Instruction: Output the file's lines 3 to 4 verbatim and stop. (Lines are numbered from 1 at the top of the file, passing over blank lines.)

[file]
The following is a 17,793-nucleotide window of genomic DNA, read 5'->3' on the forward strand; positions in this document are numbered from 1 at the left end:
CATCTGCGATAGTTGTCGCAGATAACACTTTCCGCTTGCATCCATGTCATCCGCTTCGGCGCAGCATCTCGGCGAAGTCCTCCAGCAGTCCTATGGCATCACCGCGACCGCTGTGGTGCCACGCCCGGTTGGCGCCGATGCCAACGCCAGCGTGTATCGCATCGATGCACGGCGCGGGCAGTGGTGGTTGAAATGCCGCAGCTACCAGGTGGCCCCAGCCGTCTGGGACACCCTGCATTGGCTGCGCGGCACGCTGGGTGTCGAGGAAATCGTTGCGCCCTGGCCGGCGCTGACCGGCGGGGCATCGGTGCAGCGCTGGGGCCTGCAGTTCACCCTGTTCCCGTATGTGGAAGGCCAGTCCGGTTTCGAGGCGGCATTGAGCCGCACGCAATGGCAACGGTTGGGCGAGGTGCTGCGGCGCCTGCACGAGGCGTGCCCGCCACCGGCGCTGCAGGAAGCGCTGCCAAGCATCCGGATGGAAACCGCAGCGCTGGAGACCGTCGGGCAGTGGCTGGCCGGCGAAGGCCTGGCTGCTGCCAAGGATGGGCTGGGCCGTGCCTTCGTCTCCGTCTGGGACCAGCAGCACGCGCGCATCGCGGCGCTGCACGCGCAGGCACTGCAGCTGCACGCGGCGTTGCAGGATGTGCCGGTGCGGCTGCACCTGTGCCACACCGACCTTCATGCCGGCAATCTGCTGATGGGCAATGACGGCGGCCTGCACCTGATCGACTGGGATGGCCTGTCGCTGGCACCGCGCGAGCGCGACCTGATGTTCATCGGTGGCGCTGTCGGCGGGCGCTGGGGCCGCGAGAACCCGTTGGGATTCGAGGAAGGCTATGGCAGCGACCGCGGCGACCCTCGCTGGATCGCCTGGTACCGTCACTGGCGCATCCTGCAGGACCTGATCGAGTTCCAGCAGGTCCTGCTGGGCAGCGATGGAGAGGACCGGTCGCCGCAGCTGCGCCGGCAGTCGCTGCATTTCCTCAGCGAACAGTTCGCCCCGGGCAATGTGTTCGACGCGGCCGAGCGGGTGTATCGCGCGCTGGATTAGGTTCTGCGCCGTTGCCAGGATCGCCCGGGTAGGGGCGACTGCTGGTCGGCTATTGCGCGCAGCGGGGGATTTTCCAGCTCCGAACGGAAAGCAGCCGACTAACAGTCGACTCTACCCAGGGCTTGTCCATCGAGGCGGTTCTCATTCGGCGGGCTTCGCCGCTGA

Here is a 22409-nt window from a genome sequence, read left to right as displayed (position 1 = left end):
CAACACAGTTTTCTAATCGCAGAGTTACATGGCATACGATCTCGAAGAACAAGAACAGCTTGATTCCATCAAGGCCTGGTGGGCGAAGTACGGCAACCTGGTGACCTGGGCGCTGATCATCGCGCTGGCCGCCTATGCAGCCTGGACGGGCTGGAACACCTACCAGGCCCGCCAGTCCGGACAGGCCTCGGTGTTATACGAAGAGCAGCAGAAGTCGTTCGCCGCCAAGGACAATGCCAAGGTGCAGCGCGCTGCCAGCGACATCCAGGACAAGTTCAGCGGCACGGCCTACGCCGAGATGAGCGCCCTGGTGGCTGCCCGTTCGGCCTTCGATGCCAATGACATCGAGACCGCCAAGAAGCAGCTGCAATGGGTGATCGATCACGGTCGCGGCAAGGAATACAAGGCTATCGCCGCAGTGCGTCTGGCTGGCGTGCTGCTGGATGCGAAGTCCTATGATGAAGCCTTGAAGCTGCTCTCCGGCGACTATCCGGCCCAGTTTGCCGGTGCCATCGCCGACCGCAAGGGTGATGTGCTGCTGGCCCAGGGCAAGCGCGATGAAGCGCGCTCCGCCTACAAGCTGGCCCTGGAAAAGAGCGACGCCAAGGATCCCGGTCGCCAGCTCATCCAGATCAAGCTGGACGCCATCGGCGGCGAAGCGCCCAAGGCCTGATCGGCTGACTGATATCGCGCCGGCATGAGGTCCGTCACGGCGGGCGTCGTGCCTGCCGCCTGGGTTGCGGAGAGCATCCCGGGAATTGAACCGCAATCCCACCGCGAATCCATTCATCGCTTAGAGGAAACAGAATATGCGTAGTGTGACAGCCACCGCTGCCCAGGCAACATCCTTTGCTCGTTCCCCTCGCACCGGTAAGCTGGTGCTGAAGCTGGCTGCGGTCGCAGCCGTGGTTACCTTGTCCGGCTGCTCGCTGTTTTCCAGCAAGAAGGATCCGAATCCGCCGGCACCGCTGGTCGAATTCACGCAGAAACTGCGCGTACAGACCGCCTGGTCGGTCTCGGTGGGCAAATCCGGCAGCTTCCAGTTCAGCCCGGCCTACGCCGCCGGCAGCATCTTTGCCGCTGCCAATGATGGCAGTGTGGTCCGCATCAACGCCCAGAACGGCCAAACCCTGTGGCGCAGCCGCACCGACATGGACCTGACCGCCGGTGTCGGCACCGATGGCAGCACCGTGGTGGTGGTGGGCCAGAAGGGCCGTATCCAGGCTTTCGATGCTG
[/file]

Here is a 22409-nt window from a genome sequence, read left to right as displayed (position 1 = left end):
CAACACAGTTTTCTAATCGCAGAGTTACATGGCATACGATCTCGAAGAACAAGAACAGCTTGATTCCATCAAGGCCTGGTGGGCGAAGTACGGCAACCTGGTGACCTGGGCGCTGATCATCGCGCTGGCCGCCTATGCAGCCTGGACGGGCTGGAACACCTACCAGGCCCGCCAGTCCGGACAGGCCTCGGTGTTATACGAAGAGCAGCAGAAGTCGTTCGCCGCCAAGGACAATGCCAAGGTGCAGCGCGCTGCCAGCGACATCCAGGACAAGTTCAGCGGCACGGCCTACGCCGAGATGAGCGCCCTGGTGGCTGCCCGTTCGGCCTTCGATGCCAATGACATCGAGACCGCCAAGAAGCAGCTGCAATGGGTGATCGATCACGGTCGCGGCAAGGAATACAAGGCTATCGCCGCAGTGCGTCTGGCTGGCGTGCTGCTGGATGCGAAGTCCTATGATGAAGCCTTGAAGCTGCTCTCCGGCGACTATCCGGCCCAGTTTGCCGGTGCCATCGCCGACCGCAAGGGTGATGTGCTGCTGGCCCAGGGCAAGCGCGATGAAGCGCGCTCCGCCTACAAGCTGGCCCTGGAAAAGAGCGACGCCAAGGATCCCGGTCGCCAGCTCATCCAGATCAAGCTGGACGCCATCGGCGGCGAAGCGCCCAAGGCCTGATCGGCTGACTGATATCGCGCCGGCATGAGGTCCGTCACGGCGGGCGTCGTGCCTGCCGCCTGGGTTGCGGAGAGCATCCCGGGAATTGAACCGCAATCCCACCGCGAATCCATTCATCGCTTAGAGGAAACAGAATATGCGTAGTGTGACAGCCACCGCTGCCCAGGCAACATCCTTTGCTCGTTCCCCTCGCACCGGTAAGCTGGTGCTGAAGCTGGCTGCGGTCGCAGCCGTGGTTACCTTGTCCGGCTGCTCGCTGTTTTCCAGCAAGAAGGATCCGAATCCGCCGGCACCGCTGGTCGAATTCACGCAGAAACTGCGCGTACAGACCGCCTGGTCGGTCTCGGTGGGCAAATCCGGCAGCTTCCAGTTCAGCCCGGCCTACGCCGCCGGCAGCATCTTTGCCGCTGCCAATGATGGCAGTGTGGTCCGCATCAACGCCCAGAACGGCCAAACCCTGTGGCGCAGCCGCACCGACATGGACCTGACCGCCGGTGTCGGCACCGATGGCAGCACCGTGGTGGTGGTGGGCCAGAAGGGCCGTATCCAGGCTTTCGATGCTG